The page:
We are disappointed that there is no provision in the universal credit regulations for extended payments (currently available under housing benefit) when long-term unemployed claimants move into work - the most effective work incentive in the current system. The abolition contradicts the objective to improve incentives for the long-term unemployed to take up work. We are aware that the Government believes that they are not needed in the universal credit regime because the system will be much more responsive. Nevertheless, claimants value this incentive because it is easy to understand (if the full rent is currently being paid it will continue for a further month) and it helps alleviate some of the anxiety about budgeting – not least because there are often return to work costs for people who have been out of the labour market for some time.
The decision to operate council tax benefit separately from universal credit, and the variability of future benefit under localised systems, will have a negative impact on work incentives. Keeping separate benefits retains the current problem of punitive withdrawal rates as earned income increases, which runs counter to the work-focused objectives of smoothing out withdrawal rates by bringing benefits together. As councils cut council tax benefit expenditure additional burdens falling on the low-income employed will again undermine the work-focused objectives behind wider benefit reforms.
Access to bank accounts to receive universal credit by BACS is a key issue, and we are aware that DWP is working to find solutions for people without a transactional bank account.  Awareness of the change to benefits is growing, and claimants need further clarity and information on how these alternative systems work.
Effective and timely payment to claimants is as important as having the ability to make payments, and this needs to be recognised during development of a workable payment system.
It is essential that dialogue between the universal credit pathfinders and the direct payment demonstration projects is established and that information on learning and activity becomes much more freely available so that the lessons can be acted upon in advance of implementation.
Uncertainty for some providers and claimants
We are particularly concerned about the position of hostels  under the proposed rules which threaten the viability of small voluntary sector projects. The draft regulations do not contain any provision for direct payments of ineligible hostel charges  (e.g. to cover water and electricity for common areas) to the landlord. This means that the landlord would have to collect the ineligible charges from the claimant. For small landlords these charges – though often small at around £8-10 per week – can come to significant amounts. Without a mandatory direct payment of the housing element, it would be difficult to obtain those costs from the hostel residents. Many hostels currently rely on these rules to ensure their financial viability and some do not have the option to cross subsidise any loss from other housing stock.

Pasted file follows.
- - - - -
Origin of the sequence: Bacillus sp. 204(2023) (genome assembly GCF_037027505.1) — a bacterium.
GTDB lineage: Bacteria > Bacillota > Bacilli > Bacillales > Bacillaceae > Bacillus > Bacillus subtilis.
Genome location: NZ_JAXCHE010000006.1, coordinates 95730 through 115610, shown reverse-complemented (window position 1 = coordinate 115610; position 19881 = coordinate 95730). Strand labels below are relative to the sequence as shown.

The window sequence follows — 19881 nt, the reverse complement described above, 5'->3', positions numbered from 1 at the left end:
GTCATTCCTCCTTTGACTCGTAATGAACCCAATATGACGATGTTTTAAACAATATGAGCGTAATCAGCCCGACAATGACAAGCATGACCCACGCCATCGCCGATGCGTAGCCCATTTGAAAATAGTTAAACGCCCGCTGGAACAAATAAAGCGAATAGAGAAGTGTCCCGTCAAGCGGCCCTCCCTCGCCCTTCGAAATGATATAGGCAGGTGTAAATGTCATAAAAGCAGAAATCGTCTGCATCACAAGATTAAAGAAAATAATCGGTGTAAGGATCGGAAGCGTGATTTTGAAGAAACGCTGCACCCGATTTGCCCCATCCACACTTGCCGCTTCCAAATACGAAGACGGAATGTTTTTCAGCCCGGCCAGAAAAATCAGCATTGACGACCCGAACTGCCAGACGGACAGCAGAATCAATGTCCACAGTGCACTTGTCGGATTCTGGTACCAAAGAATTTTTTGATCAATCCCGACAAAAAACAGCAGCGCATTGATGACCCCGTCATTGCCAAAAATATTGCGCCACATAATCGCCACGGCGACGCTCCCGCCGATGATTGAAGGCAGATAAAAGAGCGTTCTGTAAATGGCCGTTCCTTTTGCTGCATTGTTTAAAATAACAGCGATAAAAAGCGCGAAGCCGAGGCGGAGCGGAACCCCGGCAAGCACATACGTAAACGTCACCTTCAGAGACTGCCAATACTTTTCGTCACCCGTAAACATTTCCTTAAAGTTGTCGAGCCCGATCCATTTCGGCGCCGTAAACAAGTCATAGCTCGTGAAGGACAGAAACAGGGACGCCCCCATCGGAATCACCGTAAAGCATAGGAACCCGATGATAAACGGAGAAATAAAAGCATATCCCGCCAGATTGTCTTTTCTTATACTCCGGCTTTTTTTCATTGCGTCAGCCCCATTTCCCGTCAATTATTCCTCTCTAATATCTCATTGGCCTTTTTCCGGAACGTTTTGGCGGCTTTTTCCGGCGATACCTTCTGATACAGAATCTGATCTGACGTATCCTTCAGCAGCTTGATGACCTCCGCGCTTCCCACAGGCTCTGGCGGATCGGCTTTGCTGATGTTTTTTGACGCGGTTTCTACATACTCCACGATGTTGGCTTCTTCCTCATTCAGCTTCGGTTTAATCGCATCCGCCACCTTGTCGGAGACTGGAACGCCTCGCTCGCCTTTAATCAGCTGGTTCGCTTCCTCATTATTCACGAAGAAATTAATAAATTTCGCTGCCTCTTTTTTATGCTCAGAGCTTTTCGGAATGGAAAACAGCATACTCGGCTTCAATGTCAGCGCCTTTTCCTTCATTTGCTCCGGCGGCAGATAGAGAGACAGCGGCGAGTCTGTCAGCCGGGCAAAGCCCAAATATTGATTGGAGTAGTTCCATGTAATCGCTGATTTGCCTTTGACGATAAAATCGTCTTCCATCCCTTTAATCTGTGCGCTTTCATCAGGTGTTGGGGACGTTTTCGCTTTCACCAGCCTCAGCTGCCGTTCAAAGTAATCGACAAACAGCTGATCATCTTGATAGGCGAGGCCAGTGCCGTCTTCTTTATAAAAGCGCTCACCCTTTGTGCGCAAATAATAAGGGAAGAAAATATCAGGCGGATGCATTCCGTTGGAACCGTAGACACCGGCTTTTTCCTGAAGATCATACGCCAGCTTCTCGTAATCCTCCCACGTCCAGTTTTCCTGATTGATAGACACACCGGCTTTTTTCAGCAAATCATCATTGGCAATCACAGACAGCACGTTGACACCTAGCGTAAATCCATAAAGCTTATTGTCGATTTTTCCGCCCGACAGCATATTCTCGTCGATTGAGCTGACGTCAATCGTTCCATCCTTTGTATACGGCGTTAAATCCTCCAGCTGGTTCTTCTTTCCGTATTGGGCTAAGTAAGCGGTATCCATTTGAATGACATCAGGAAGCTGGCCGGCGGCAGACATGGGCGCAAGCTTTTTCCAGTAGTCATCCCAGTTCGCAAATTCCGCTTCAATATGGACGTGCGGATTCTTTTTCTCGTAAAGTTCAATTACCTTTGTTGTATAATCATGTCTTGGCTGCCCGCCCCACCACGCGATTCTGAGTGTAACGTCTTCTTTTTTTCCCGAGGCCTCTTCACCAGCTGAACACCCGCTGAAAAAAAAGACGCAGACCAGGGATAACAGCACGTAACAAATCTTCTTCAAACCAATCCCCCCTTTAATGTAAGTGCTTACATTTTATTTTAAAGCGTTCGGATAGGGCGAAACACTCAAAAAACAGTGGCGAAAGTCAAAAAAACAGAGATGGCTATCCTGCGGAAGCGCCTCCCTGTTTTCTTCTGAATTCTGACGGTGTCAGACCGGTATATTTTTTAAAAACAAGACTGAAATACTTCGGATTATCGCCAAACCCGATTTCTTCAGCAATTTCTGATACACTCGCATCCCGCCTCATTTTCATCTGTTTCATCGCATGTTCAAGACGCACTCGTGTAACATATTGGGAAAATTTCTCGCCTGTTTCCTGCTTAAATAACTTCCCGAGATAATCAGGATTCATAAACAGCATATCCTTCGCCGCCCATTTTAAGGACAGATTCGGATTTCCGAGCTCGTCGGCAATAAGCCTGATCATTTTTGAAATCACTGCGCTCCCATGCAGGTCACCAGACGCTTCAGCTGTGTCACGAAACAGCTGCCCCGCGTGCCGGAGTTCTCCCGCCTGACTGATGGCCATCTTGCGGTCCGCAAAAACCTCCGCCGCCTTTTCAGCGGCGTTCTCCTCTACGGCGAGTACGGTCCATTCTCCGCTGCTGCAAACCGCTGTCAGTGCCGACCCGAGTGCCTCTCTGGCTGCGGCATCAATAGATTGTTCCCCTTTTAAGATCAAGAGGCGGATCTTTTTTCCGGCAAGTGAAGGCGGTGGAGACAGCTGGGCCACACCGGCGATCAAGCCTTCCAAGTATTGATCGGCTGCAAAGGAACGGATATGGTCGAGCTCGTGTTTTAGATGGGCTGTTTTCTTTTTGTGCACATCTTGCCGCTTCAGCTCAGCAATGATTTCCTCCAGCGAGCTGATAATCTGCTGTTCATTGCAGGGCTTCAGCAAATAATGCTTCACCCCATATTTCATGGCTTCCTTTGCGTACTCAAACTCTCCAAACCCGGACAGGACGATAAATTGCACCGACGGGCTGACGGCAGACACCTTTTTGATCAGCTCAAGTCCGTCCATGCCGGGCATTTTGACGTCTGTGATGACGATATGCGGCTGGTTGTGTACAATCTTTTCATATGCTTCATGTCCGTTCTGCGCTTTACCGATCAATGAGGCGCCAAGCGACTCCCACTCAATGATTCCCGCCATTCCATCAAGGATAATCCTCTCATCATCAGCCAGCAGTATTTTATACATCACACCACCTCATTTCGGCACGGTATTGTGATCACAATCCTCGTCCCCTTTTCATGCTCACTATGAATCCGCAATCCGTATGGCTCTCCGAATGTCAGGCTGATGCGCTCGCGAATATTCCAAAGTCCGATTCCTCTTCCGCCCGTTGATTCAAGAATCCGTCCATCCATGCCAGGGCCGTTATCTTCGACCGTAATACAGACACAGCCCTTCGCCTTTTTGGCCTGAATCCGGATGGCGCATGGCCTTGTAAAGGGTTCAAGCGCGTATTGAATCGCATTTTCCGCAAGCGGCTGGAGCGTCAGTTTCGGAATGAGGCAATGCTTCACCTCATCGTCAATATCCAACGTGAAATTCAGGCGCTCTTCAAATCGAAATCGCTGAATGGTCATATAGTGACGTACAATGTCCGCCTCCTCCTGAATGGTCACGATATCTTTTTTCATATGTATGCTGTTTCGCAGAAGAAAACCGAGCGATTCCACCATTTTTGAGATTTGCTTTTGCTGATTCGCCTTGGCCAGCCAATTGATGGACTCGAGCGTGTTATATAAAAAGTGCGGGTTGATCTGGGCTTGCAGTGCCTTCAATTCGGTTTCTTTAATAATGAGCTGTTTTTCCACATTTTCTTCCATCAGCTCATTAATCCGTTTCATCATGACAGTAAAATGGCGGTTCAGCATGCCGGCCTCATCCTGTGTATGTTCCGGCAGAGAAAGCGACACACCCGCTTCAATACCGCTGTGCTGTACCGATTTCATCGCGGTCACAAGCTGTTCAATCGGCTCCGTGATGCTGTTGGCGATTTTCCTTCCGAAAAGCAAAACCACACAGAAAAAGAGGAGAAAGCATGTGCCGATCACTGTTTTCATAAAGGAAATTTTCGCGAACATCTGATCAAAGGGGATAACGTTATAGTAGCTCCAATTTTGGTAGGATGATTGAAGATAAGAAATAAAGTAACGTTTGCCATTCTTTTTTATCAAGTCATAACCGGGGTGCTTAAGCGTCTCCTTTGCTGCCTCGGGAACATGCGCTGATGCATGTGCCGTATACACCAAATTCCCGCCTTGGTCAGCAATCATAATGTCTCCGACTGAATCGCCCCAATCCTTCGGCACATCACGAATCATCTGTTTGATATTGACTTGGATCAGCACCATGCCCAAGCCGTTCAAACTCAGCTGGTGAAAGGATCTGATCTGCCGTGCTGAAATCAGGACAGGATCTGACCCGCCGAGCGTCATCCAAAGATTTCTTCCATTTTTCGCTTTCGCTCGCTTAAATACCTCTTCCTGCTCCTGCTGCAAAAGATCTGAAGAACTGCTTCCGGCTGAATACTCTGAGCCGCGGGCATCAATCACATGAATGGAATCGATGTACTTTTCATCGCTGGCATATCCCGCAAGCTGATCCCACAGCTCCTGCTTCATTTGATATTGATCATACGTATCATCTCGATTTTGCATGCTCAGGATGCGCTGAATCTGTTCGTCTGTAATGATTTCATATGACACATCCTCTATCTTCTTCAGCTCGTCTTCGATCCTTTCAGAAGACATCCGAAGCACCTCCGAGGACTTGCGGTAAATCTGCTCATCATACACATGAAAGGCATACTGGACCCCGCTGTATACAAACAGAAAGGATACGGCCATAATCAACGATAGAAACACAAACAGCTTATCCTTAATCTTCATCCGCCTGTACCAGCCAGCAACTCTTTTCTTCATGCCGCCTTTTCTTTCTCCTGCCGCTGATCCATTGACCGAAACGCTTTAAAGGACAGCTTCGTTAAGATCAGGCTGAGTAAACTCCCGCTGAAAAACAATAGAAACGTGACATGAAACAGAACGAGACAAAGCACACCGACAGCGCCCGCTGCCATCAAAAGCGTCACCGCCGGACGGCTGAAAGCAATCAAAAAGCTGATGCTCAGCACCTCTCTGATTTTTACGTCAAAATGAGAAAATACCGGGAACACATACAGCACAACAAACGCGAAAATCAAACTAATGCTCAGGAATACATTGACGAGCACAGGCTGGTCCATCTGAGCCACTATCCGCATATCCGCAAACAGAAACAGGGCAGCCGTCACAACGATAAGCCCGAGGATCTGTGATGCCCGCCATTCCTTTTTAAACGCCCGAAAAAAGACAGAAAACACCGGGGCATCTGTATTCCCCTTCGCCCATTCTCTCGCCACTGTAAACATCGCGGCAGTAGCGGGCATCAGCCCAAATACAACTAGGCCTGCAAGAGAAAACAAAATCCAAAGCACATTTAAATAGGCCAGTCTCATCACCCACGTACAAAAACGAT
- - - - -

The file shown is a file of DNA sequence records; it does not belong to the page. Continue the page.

Under the proposed UC regulations, landlords would need to provide evidence of vulnerability to secure direct payment. This is particularly problematic when dealing with residents who, by definition, have a chaotic lifestyle. Verification of vulnerability would be practically impossible to provide if the resident leaves after only a few days. Government has said it intends to apply verification on a risk basis, and we would welcome clarification of the intended approach.
Change of circumstances
There is concern regarding the date from which an award of benefit is adjusted because of a change of circumstances. The main UC regulations and claims and payment regulations appear to say that if a change of circumstance occurs part way through an assessment period then the award of UC is adjusted from the date the next new assessment period starts (which is consistent with the principle that UC is a ‘surrogate wage’). If the claimant has a change of circumstances resulting in an increased award they lose out and have to address the shortfall themselves. Nearly all tenants experience an annual rent increase (often from 1st April or the first Monday in April), which would mean that unless their rent increase occurred on the same day as the start of their assessment period they would not receive sufficient benefits to cover their changed housing costs. Each year there would be shortfall between the UC award and the rent payable: this is an issue where aiming for the principle of administrative simplicity undermines the effectiveness of the system.
CIH does support the broad aim that the claims process should be digital by default, not least because in a highly centralised system this appears to be the only way the required rate of decision making can be achieved without a backlog developing.
A move to online claims will be a big change for a lot of tenants, many of whom do not have internet access. Moving people rapidly towards greater digital inclusion is beneficial for their social and economic opportunities, but we are concerned that the big bang shift to online claiming could cause exclusion rather than inclusion.
A number of problems may arise from online claims:
· Benefits claims and advice are aided through personal support in completing documentation, e.g. face to face or telephone contact. A shift to online claiming would remove those support features
· Vulnerable people may be put off completing an online claim form
· Poor broadband coverage in rural areas, lack of access to libraries and a feeling of insecurity or lack of knowledge about open access on non-secure public machines could limit people’s ability to claim and manage claims in a timely manner.
The potential benefits of claiming online will not simply emerge, even with the increased government investment in internet provision and the promise of some high-street support for the new benefit system. Clarity on the resources that government will provide to the most excluded would be welcome – a good solution will help build capacity for local authorities, housing providers and claimants around provision of advice, support, and skills building.
2 Impact of changes on local authorities